Effects of heat waves on daily excess mortality in 14 Korean cities during the past 20 years (1991–2010): an application of the spatial synoptic classification approach

  • Dae-Geun Lee
  • Kyu Rang Kim
  • Jiyoung Kim
  • Baek-Jo Kim
  • Chun-Ho Cho
  • Scott C. Sheridan
  • Laurence S. Kalkstein
  • Ho Kim
  • Seung-Muk Yi
Original Paper

Abstract

The aims of this study are to explore the “offensive” summer weather types classified under the spatial synoptic classification (SSC) system and to evaluate their impacts on excess mortality in 14 Korean cities. All-cause deaths per day for the entire population were examined over the summer months (May–September) of 1991–2010. Daily deaths were standardized to account for long-term trends of subcycles (annual, seasonal, and weekly) at the mid-latitudes. In addition, a mortality prediction model was constructed through multiple stepwise regression to develop a heat–health warning system based on synoptic climatology. The result showed that dry tropical (DT) days during early summer caused excess mortality due to non-acclimatization by inhabitants, and moist tropical (MT) plus and double plus resulted in greater spikes of excess mortality due to extremely hot and humid conditions. Among the 14 Korean cities, highly excess mortality for the elderly was observed in Incheon (23.2%, 95%CI 5.6), Seoul (15.8%, 95%CI 2.6), and Jeonju (15.8%, 95%CI 4.6). No time lag effect was observed, and excess mortality gradually increased with time and hot weather simultaneously. The model showed weak performance as its predictions were underestimated for the validation period (2011–2015). Nevertheless, the results clearly revealed the efficiency of relative and multiple-variable approaches better than absolute and single-variable approaches. The results indicate the potential of the SSC as a suitable system for investigating heat vulnerability in South Korea, where hot summers could be a significant risk factor.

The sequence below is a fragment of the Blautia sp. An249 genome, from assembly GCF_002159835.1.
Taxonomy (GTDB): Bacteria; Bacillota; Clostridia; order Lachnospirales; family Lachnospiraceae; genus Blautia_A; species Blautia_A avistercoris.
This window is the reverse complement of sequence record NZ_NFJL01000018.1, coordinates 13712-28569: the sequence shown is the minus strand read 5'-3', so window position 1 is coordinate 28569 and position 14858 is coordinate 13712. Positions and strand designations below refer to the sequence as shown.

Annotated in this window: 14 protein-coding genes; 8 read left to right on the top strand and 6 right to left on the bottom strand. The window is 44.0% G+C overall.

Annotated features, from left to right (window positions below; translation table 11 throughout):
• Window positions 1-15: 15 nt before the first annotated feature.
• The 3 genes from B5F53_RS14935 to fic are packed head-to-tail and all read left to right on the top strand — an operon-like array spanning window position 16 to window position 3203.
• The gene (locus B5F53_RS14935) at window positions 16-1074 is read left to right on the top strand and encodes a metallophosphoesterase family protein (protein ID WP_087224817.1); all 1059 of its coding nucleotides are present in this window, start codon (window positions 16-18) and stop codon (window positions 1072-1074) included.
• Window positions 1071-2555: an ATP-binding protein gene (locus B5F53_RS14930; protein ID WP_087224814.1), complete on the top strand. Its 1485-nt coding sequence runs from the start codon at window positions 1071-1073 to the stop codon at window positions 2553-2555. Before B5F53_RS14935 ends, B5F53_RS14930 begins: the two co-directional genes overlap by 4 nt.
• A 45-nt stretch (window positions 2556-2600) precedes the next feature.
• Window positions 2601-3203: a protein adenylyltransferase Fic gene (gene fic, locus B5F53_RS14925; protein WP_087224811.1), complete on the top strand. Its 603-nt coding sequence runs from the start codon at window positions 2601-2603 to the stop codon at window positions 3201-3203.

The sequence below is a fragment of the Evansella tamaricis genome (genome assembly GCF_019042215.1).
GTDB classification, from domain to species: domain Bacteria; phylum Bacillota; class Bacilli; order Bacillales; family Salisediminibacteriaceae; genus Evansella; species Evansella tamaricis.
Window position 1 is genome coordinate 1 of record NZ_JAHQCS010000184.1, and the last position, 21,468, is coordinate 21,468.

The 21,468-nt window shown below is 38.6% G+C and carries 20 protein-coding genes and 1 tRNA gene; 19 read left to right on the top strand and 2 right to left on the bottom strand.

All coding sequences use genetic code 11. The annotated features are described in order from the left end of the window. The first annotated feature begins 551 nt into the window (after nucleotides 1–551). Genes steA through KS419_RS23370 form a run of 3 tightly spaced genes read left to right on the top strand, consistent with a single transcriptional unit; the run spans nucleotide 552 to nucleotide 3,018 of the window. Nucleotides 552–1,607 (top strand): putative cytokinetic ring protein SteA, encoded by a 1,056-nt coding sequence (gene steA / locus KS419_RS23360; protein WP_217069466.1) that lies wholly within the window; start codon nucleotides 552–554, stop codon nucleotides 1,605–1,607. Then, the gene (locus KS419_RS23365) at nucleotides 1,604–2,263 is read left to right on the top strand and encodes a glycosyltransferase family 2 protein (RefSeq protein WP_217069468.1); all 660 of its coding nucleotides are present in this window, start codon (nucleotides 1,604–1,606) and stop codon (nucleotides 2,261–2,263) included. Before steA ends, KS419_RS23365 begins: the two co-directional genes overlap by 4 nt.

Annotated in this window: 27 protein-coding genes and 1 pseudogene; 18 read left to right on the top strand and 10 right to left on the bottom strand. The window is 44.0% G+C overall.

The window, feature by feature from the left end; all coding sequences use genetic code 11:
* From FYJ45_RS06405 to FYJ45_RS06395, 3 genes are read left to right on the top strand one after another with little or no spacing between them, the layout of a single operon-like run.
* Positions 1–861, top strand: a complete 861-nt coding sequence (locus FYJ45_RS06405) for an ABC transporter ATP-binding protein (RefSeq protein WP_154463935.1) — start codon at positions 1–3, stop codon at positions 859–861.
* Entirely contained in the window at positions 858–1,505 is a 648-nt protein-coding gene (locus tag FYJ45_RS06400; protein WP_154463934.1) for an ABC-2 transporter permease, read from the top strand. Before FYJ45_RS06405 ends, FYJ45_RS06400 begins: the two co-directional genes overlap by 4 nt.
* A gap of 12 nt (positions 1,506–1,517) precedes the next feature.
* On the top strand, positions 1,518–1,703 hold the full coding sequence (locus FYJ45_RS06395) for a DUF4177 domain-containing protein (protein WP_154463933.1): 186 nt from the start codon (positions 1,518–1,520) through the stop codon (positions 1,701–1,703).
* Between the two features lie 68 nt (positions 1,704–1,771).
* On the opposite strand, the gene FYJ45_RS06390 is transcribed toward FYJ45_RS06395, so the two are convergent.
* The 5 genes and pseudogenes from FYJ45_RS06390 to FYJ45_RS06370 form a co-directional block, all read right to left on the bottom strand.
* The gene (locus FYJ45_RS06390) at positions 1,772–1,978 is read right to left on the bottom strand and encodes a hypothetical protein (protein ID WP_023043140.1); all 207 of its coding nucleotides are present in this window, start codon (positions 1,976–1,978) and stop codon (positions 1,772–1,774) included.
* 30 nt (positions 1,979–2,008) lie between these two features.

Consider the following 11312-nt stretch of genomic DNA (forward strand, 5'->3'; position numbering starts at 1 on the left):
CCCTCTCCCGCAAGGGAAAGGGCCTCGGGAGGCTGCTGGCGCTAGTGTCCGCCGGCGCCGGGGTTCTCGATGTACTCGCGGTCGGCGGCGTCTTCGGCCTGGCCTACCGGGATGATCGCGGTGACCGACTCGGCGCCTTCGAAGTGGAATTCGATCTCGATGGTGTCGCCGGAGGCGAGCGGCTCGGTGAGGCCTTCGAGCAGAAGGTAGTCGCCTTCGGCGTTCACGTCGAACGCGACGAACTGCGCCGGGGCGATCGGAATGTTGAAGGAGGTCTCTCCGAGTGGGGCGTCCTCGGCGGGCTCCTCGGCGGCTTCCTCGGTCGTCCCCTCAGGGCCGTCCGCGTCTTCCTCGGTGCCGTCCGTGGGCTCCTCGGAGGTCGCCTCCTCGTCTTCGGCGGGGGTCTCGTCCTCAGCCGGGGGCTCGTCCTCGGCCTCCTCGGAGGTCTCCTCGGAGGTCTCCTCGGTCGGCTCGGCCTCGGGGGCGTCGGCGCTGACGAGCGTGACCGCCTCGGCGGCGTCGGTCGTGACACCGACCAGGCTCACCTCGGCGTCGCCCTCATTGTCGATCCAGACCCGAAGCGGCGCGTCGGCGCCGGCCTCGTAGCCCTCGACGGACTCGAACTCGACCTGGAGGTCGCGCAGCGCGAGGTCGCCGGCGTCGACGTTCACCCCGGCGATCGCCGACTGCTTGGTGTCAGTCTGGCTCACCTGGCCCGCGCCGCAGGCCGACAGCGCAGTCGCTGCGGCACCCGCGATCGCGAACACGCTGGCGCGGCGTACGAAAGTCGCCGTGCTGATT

Keywords

Spatial synoptic classification Excess mortality Heat–health warning system Korea 

Notes

Acknowledgements

This work was carried out as a part of “Research and Development for KMA Weather, Climate, and Earth system Services (NIMS-2016-3100)” supported by the 2016 R&D project of KMA/National Institute of Meteorological Sciences. And we deeply appreciate to Dr. Il-Soo Park, Dr. Byoung-Choel Choi, Dr. Young-Jean Choi, and Dr. Jae-Young Byon for their helpful comments.

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Copyright information

© ISB 2017

Authors and Affiliations

  1. 1.National Institute of Meteorological SciencesKorea Meteorological AdministrationSeogwipo-siSouth Korea
  2. 2.School of Public HealthSeoul National UniversitySeoulSouth Korea
  3. 3.National Meteorological Satellite CenterKorea Meteorological AdministrationGwanghyewonSouth Korea
  4. 4.Department of GeographyKent State UniversityKentUSA
  5. 5.Department of Public Health SciencesUniversity of MiamiFloridaUSA

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